Vinny Perth has appealed to Dundalk supporters to stand by the club in the wake of his dismissal from the manager’s job on Thursday evening.
A large number of fans have expressed anger at the decision to axe the 44-year-old with some considering various forms of protest as a result.
However, speaking to The Argus on Sunday evening, Perth said it was important that everyone stuck together.
“Owners and boards come and go but the real custodians of a club are the supporters. I understand the frustrations of the supporters at the moment but I just hope they stick by the club,” he said.
“I hear things like people pulling out of the Patreon scheme but that doesn’t represent the people of Dundalk by doing stuff like that because that Patreon scheme is driven by Gavin McLaughlin. It’s his brainchild. It’s designed to protect the club long-term.
“I just hope that the supporters back the team at the moment and give them the support they need. The players deserve it. They need to stick by the club. That’s what Dundalk has always been brilliant for.”
Perth said a moment with the fans was his stand out highlight from his time at Oriel Park and thanked them for their support.
“It was never really captured or caught on camera but my favourite moment in the eight and a half years was not lifting the trophy last year in front of the main stand, it was jumping into The Shed and celebrating with them after that. It was a great moment because all the cameras and the focus was on the trophy ceremony but I spent about a minute jumping up and down in The Shed and it’s probably still my favourite memory.
“Now them people need to stick by the club. I understand there’s frustrations but it’s so important that the good people of the town stick by the club. They can still achieve a lot of goals this year.”
Perth said he would be taking time out, admitting that he had yet to fully process the recent tragic deaths of club groundsman Harry Taaffe or his brother-in-law David McArdle, but he said he hoped to be back in Oriel Park one day to that those who had played such a big part in his life since late 2012.
“From a personal point of view I need to switch off for a while. I’ve had two major deaths in my life and I probably need to take time to grieve and let my family grieve but in time, hopefully post-Covid, hopefully I can thank people in person for all the help that they’ve given me.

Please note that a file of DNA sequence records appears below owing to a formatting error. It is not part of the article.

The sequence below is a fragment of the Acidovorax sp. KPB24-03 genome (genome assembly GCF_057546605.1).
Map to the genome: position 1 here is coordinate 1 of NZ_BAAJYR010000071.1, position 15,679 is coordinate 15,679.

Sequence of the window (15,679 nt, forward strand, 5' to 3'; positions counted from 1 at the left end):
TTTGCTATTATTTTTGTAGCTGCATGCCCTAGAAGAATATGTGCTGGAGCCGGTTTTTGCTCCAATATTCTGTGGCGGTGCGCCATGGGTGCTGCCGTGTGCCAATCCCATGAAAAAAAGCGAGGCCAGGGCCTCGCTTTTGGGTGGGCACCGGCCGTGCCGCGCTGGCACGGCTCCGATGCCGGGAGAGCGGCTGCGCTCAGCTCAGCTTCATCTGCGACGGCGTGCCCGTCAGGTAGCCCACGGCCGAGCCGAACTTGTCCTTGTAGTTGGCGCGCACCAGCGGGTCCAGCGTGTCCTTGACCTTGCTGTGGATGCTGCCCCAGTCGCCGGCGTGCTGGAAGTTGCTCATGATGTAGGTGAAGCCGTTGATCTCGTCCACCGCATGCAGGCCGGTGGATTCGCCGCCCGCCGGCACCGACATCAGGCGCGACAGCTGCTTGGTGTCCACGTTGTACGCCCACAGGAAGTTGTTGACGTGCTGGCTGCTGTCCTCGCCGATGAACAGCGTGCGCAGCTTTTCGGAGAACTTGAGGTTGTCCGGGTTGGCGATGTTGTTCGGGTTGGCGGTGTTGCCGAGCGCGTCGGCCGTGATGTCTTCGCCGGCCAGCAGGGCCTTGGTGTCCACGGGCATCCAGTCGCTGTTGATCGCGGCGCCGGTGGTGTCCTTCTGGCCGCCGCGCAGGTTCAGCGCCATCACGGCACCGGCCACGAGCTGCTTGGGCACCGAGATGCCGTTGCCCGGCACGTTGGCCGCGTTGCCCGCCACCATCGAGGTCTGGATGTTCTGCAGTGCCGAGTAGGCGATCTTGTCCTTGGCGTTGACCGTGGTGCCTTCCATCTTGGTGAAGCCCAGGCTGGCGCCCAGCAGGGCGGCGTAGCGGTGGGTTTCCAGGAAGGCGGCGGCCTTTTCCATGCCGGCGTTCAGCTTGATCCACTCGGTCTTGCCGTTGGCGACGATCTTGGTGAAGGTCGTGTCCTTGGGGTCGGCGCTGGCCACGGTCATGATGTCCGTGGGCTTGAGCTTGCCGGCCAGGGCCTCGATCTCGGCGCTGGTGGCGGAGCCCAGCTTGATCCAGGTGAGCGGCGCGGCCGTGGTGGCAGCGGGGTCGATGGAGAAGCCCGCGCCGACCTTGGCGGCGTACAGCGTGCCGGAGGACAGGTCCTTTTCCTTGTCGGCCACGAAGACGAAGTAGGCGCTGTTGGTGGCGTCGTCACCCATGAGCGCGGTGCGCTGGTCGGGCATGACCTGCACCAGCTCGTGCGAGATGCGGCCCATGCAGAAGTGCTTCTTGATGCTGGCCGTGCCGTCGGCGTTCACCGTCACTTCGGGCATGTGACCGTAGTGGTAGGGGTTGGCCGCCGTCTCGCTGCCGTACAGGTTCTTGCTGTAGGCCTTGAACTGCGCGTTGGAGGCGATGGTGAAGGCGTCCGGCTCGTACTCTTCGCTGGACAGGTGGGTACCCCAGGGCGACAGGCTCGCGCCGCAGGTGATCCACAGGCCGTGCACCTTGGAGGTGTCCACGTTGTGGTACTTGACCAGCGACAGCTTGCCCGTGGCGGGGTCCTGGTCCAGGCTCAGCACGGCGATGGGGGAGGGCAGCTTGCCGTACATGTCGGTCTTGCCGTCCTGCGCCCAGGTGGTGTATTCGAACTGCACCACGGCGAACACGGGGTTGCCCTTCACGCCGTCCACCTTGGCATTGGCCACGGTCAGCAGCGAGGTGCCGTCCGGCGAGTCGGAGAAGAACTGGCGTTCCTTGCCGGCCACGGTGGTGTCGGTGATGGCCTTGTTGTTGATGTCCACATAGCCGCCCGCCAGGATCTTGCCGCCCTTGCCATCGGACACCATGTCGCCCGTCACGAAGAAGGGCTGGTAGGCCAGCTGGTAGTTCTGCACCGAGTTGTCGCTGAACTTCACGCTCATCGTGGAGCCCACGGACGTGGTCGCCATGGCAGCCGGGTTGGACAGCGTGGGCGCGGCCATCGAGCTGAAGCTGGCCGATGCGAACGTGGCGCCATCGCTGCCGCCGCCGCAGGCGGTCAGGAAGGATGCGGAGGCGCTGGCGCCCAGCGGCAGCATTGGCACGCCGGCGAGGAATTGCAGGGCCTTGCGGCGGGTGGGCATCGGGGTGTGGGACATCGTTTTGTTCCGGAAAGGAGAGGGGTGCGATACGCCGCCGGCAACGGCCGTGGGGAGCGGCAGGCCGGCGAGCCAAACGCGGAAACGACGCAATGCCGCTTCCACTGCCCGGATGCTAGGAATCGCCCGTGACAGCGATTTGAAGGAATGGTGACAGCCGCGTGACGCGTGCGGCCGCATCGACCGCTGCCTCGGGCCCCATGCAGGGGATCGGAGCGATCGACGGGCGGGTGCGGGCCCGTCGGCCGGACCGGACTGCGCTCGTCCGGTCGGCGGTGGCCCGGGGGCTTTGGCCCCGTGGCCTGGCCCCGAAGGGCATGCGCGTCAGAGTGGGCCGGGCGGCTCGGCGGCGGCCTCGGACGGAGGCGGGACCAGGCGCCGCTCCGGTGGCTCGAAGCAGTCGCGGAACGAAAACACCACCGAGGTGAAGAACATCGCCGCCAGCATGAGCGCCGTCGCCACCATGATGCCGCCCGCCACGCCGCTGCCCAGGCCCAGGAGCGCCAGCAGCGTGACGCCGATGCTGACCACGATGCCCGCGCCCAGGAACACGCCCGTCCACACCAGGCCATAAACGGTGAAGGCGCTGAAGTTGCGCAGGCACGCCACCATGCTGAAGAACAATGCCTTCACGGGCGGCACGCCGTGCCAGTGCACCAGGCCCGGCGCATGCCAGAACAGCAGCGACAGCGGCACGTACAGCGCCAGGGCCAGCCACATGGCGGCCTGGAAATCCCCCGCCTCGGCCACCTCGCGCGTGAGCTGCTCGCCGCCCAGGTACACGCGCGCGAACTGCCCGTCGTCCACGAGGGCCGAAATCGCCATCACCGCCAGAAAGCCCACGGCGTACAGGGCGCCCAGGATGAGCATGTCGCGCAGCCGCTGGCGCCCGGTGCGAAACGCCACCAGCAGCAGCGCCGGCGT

“I’ll look back on those eight and a half years with nothing but fond memories.
“I appreciate the support I’ve received in the last few days but what I really want is for people to stick by the club and support the hard work. Remember people like Gavin McLaughlin, Ailish Kelly and Martin Connolly and support all the hard work they do.
“The club will still be there no matter what happens. Dundalk will live on forever so stick with it and back the club.”
Speaking on RTÉ on Friday night, Perth said he expected to be sacked following the side’s 3-0 defeat to NK Celje in Hungary on Wednesday.
“It’s certainly not a surprise to me that the decision was made. It was inevitable. It wasn’t a real shock.
“I had a brief discussion with the chairman last night. It’s been a difficult time for the club on and off the pitch for a number of months.
“There have been things in the background that haven’t been good enough. Ultimately, we haven’t been good enough on the pitch.
“There’s no doubt there was a difference of opinion on where we are and where we need to move forward. We have a difference of opinion. I have to respect that.
“The club have decided to go in a different direction. We’re comfortable with that. That’s where we’ve ended up.
“People will say ultimately the decision is down to losing in the Champions League. It’s not. It’s a bigger decision than that. That’s fine.”
He said he was proud to have been part of that success and the four title wins as assistant boss under Stephen Kenny.
“What Dundalk have achieved in the last eight years is incredible,” he said.
“Yes, we were a penalty kick away from complete dominance eight games ago. That’s all. From that point of view, it’s disappointing.
“But the club have been phenomenal and I’m very proud of my association with the club.
“Ultimately, I think LOI is better because of what’s happened at Dundalk over the last eight years. We changed Irish football as a group.”
Perth denied reports of tension between him and first-team coach John Gill, saying their relationship was ‘very strong.’
“People will throw mud and if they throw enough of it, it will stick,” he said.
“There’s no doubt there was a difference of opinion with the club.
“On Wednesday night, I went out with a very clear mind what I thought the right team was in the Champions League. I don’t think ultimately that’s why I lost the job.”